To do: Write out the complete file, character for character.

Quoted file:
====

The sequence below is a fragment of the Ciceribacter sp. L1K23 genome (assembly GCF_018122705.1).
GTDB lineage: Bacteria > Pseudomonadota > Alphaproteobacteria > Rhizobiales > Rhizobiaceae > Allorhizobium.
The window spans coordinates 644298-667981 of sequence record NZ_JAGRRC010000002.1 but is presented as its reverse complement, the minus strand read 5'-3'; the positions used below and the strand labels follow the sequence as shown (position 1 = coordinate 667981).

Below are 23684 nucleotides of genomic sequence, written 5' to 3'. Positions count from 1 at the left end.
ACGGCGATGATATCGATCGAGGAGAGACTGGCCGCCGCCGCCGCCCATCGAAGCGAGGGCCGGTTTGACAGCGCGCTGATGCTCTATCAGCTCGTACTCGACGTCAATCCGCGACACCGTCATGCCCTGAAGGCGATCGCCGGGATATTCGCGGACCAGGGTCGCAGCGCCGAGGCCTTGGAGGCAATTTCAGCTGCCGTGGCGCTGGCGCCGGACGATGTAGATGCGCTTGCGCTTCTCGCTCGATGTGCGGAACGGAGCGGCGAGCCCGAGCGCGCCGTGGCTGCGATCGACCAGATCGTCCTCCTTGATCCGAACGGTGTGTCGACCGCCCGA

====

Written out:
The sequence below is a fragment of the Ciceribacter sp. L1K23 genome (assembly GCF_018122705.1).
GTDB lineage: Bacteria > Pseudomonadota > Alphaproteobacteria > Rhizobiales > Rhizobiaceae > Allorhizobium.
The window spans coordinates 644298-667981 of sequence record NZ_JAGRRC010000002.1 but is presented as its reverse complement, the minus strand read 5'-3'; the positions used below and the strand labels follow the sequence as shown (position 1 = coordinate 667981).

Below are 23684 nucleotides of genomic sequence, written 5' to 3'. Positions count from 1 at the left end.
ACGGCGATGATATCGATCGAGGAGAGACTGGCCGCCGCCGCCGCCCATCGAAGCGAGGGCCGGTTTGACAGCGCGCTGATGCTCTATCAGCTCGTACTCGACGTCAATCCGCGACACCGTCATGCCCTGAAGGCGATCGCCGGGATATTCGCGGACCAGGGTCGCAGCGCCGAGGCCTTGGAGGCAATTTCAGCTGCCGTGGCGCTGGCGCCGGACGATGTAGATGCGCTTGCGCTTCTCGCTCGATGTGCGGAACGGAGCGGCGAGCCCGAGCGCGCCGTGGCTGCGATCGACCAGATCGTCCTCCTTGATCCGAACGGTGTGTCGACCGCCCGA